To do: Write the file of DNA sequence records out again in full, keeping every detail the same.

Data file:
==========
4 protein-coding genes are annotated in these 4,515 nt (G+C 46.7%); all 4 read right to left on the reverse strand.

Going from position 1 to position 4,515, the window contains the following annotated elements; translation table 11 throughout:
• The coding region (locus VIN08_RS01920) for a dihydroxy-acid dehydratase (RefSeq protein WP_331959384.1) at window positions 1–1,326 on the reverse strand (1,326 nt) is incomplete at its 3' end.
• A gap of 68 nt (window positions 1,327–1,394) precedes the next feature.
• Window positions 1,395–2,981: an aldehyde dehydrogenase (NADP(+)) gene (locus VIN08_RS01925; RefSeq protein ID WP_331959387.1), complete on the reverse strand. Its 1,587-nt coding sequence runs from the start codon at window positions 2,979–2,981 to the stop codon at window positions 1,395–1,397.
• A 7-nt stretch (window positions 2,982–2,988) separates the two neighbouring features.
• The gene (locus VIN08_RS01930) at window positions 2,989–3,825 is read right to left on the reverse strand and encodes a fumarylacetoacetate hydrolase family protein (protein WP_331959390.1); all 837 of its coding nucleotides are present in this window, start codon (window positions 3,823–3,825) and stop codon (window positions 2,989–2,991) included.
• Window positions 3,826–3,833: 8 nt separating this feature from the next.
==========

4 protein-coding genes are annotated in these 4,515 nt (G+C 46.7%); all 4 read right to left on the reverse strand.

Going from position 1 to position 4,515, the window contains the following annotated elements; translation table 11 throughout:
• The coding region (locus VIN08_RS01920) for a dihydroxy-acid dehydratase (RefSeq protein WP_331959384.1) at window positions 1–1,326 on the reverse strand (1,326 nt) is incomplete at its 3' end.
• A gap of 68 nt (window positions 1,327–1,394) precedes the next feature.
• Window positions 1,395–2,981: an aldehyde dehydrogenase (NADP(+)) gene (locus VIN08_RS01925; RefSeq protein ID WP_331959387.1), complete on the reverse strand. Its 1,587-nt coding sequence runs from the start codon at window positions 2,979–2,981 to the stop codon at window positions 1,395–1,397.
• A 7-nt stretch (window positions 2,982–2,988) separates the two neighbouring features.
• The gene (locus VIN08_RS01930) at window positions 2,989–3,825 is read right to left on the reverse strand and encodes a fumarylacetoacetate hydrolase family protein (protein WP_331959390.1); all 837 of its coding nucleotides are present in this window, start codon (window positions 3,823–3,825) and stop codon (window positions 2,989–2,991) included.
• Window positions 3,826–3,833: 8 nt separating this feature from the next.